3 Ayurvedic Recipes to Keep You Cool This Summer

Summer is here with its promise of bare feet, hot sun, farmers markets brimming with a rainbow of produce, and a general lightness in our collective hearts.

To stay healthy and radiant this season and to balance the intensity of summer requires mindful, intuitive adaptation, says Ayurveda, yoga’s sister science of health. Choosing foods that are sweet, bitter, and astringent—i.e. fresh seasonal vegetables and fruits that help our body to naturally cleanse itself from the inside out—is key, as is engaging in calming behaviors such as gentle yoga and meditation to soothe and nourish the body and mind.  

If you would like to feel more peach-like than prune-like in a few months, here are some simple and delicious Ayurvedic recipes to inspire you toward more equilibrium this summer.

 Summer Chia Pudding

Warm foods are considered easy to digest in Ayurveda and can be a boon in the summer when our body’s digestive fire calms down slightly in order to compensate for the intensity of the sun’s heat. I like having this chia pudding on the warm-ish side, but you may also have it cool if you prefer, on a hot day. The chia is great for helping to move a sluggish digestive system and cardamom is good for too much heat in the body. It makes a great breakfast, snack, or dessert and is vegan and gluten free. 


¼ cup chia seeds
½ cup hot water
1–1 1/2 cup almond milk (I prefer to use homemade almond milk, but if you are using store-bought try The New Barn’s, which is closest to homemade)
1–2 tsp raw honey or maple syrup
½ tsp vanilla bean paste
½ tsp cardamom powder or cardamom seeds ground finely into a powder
1 tsp coconut butter


  1. Pour hot water over chia seeds and mix thoroughly. Soak in the refrigerator for several hours or even overnight to make a thick, gelatinous chia gel.
  2. In a bowl or in a blender, mix in all ingredients. Blend lightly and taste. Adjust for sweetness.
  3. To serve, garnish with some summer berries and fresh mint leaves. 

Warm Beetroot + Turmeric Salad

This warm salad calls for grated beetroot and either fresh or dried turmeric powder, lightly sautéed with coconut and spices that add both taste and nourishment. Both beetroot and turmeric are cooling and cleansing, while the coconut adds flavor and a sweet taste that calms and cools. This recipe is gluten free and can be vegan if you omit the yogurt. Serves 2–4.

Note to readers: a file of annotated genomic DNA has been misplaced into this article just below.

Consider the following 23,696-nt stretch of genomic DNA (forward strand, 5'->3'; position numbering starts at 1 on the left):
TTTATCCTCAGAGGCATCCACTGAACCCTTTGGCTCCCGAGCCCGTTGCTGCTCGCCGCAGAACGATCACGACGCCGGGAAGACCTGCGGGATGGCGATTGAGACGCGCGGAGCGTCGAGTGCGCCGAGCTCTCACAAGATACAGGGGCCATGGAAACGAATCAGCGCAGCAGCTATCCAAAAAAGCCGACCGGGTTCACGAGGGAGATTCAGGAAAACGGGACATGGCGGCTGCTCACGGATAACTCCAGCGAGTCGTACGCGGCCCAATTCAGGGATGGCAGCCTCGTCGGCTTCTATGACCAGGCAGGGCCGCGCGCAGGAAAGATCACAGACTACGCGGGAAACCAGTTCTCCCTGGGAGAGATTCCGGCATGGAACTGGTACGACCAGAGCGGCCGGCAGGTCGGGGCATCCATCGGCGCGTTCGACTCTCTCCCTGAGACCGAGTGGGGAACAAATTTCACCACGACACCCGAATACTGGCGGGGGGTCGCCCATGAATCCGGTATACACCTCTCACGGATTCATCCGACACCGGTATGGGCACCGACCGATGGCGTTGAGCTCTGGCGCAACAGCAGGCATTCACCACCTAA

2 cups diced beetroot
¼ cup finely chopped turmeric or ½ tsp turmeric powder (be sure to taste some raw turmeric first to see if you like the taste)
Cilantro leaves to garnish

1 tsp coconut oil
1/4 tsp mustard seeds
½ tsp cumin seeds
2–3 curry leaves
1/2 cup shredded coconut
1 tsp salt (Himalayan salt)


  1. Steam beetroot until tender.


  1. Heat oil in a pan at medium to medium high with the mustard and cumin seeds. Allow them to crackle. (The mustard seeds may try to hop out of the pan so hold a lid close.) Then turn down the heat to medium.  
  2. Add the curry leaves and keep stirring. If you are using dry turmeric powder, add it now as well.
  3. Quickly add the steamed beets (and if using, the finely chopped turmeric).  Sauté for 2–3 minutes.
  4. Mix in the shredded coconut and salt and fry for a few seconds more.  
  5. Add a little bit of water if needed. 
  6. Serve with a garnish of lime and fresh cilantro leaves.  
  7.  If you are not vegan you can also add a dollop of fresh whole milk plain yogurt, or crème fraiche on top.

Lemon Lime + Basil Water

This is a cooling and refreshing thirst quencher that is ideal on a hot summer day. Drink cool but not cold to keep your digestive fires easeful. Vegan and gluten free. 


2 organic limes
1 organic lemon
8 cups water
Handful of fresh basil leaves


  1. Wash limes and lemons well. Cut them into thin round slices and place in a bowl with water. Allow the flavors to infuse for a few hours or even overnight in the refrigerator.  
  2. To drink, bring to room temperature and strain before serving.
  3. Garnish with fresh basil leaves.

* These recipes are my creations and adaptations but I have had many sources to refer to, including my mother, my grandmother, the KARE Ayurvedic Center in Pune, India, and the extensive Indian vegetarian cookbook Lord Krishna’s Cuisine by Yamuna Devi.   

Photos by Insiya Rasiwala-Finn 

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Insiya Rasiwala-Finn grew up with Yoga and Ayurveda in Bombay, India. Today she writes on yoga, wellness, travel and parenting for publications ranging from Conde Nast Traveler, Times of India and the Globe & Mail and is known for her lively, passionate and modern approach to Yoga and Ayurveda with insights from the east and west. Follow her at READ MORE